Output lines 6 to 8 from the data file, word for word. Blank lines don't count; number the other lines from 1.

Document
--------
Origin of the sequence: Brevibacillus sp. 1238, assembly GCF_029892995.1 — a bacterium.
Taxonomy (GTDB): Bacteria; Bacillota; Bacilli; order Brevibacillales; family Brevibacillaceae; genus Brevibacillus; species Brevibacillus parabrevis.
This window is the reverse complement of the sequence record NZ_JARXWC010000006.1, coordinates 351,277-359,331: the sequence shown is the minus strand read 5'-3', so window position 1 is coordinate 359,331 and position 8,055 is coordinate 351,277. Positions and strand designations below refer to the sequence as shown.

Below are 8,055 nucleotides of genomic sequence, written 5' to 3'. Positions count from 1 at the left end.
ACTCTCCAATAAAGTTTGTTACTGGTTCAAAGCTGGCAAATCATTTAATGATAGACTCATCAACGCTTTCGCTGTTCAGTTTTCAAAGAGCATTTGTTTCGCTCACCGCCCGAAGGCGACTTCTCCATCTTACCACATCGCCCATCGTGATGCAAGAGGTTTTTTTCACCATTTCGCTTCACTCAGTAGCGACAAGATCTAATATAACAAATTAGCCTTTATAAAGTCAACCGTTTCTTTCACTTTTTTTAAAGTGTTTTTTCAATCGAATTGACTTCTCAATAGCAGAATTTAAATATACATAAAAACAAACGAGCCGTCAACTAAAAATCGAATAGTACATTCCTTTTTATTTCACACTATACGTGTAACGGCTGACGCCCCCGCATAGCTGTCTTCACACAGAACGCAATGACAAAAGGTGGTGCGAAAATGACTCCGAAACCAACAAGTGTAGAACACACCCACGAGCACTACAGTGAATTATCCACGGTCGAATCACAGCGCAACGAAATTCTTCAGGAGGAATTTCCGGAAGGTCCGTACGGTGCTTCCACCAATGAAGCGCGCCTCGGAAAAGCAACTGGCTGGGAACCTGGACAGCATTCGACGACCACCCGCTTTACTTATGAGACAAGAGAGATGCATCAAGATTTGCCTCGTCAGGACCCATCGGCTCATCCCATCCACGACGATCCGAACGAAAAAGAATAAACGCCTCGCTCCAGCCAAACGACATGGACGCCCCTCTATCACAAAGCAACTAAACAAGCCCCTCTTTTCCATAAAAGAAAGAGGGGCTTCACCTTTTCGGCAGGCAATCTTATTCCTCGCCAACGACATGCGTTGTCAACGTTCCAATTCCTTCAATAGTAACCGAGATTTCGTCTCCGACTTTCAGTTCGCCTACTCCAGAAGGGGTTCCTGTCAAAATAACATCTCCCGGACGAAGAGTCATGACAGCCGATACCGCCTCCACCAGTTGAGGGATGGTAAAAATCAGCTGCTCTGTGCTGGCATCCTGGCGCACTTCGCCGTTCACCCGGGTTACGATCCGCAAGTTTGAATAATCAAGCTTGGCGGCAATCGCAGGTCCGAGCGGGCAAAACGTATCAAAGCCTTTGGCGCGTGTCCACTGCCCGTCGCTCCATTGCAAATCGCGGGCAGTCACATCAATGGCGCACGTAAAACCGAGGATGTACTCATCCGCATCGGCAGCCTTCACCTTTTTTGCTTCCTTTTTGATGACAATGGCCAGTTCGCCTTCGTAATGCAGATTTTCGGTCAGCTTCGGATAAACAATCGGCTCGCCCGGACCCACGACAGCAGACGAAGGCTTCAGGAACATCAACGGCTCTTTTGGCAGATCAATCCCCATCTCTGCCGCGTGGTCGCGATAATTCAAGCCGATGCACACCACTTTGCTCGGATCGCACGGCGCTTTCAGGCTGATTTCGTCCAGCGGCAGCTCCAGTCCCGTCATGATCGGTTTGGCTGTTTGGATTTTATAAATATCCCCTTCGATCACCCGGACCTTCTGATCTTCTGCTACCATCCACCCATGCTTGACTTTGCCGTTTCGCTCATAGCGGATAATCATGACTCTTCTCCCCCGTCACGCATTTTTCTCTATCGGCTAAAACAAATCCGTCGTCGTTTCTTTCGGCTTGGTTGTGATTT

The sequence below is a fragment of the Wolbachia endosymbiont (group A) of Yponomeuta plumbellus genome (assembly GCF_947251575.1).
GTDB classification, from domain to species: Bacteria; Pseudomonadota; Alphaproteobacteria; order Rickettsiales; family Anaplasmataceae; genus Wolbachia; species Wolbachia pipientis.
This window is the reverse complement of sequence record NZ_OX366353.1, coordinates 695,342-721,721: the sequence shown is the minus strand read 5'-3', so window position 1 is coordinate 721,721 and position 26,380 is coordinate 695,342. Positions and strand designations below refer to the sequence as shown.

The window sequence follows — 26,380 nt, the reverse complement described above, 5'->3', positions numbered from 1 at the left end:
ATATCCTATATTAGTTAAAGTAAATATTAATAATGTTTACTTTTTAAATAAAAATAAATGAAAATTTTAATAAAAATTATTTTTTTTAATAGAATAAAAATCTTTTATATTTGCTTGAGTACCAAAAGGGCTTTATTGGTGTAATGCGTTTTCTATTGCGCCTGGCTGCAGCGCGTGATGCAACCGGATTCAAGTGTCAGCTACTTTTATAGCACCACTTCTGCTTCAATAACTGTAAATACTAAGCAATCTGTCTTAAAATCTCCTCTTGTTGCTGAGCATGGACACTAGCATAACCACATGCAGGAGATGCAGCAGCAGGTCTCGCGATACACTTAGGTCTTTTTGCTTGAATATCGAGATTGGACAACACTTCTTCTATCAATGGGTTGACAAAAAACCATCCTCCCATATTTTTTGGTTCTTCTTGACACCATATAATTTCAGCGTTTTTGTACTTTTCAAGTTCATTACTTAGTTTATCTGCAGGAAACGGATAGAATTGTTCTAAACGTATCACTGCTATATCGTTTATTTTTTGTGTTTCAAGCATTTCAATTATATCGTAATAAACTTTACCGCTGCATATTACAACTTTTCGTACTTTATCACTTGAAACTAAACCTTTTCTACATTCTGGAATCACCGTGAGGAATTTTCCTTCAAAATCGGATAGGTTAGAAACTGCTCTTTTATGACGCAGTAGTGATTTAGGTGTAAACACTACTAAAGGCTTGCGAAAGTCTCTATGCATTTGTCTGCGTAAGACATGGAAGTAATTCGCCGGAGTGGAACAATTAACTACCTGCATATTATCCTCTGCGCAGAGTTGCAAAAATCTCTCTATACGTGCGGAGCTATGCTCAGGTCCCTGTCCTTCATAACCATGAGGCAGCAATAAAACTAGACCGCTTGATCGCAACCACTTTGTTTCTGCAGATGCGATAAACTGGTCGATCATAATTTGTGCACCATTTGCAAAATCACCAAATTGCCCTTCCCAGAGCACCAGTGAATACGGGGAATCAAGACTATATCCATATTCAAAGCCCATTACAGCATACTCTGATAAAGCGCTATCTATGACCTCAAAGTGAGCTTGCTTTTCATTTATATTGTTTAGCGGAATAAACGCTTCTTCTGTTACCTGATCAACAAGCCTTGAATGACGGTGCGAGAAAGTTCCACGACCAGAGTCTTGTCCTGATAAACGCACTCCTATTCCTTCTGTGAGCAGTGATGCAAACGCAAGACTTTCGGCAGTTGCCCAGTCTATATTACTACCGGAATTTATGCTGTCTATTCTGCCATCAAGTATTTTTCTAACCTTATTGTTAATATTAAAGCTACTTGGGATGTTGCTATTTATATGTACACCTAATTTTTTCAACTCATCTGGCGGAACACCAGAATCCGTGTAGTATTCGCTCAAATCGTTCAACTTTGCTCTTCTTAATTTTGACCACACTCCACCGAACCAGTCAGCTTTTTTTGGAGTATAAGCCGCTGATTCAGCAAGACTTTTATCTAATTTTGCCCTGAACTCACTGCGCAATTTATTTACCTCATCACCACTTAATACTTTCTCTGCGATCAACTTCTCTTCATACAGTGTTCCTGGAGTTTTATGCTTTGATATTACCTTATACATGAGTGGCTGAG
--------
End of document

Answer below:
The sequence below is a fragment of the Wolbachia endosymbiont (group A) of Yponomeuta plumbellus genome (assembly GCF_947251575.1).
GTDB classification, from domain to species: Bacteria; Pseudomonadota; Alphaproteobacteria; order Rickettsiales; family Anaplasmataceae; genus Wolbachia; species Wolbachia pipientis.
This window is the reverse complement of sequence record NZ_OX366353.1, coordinates 695,342-721,721: the sequence shown is the minus strand read 5'-3', so window position 1 is coordinate 721,721 and position 26,380 is coordinate 695,342. Positions and strand designations below refer to the sequence as shown.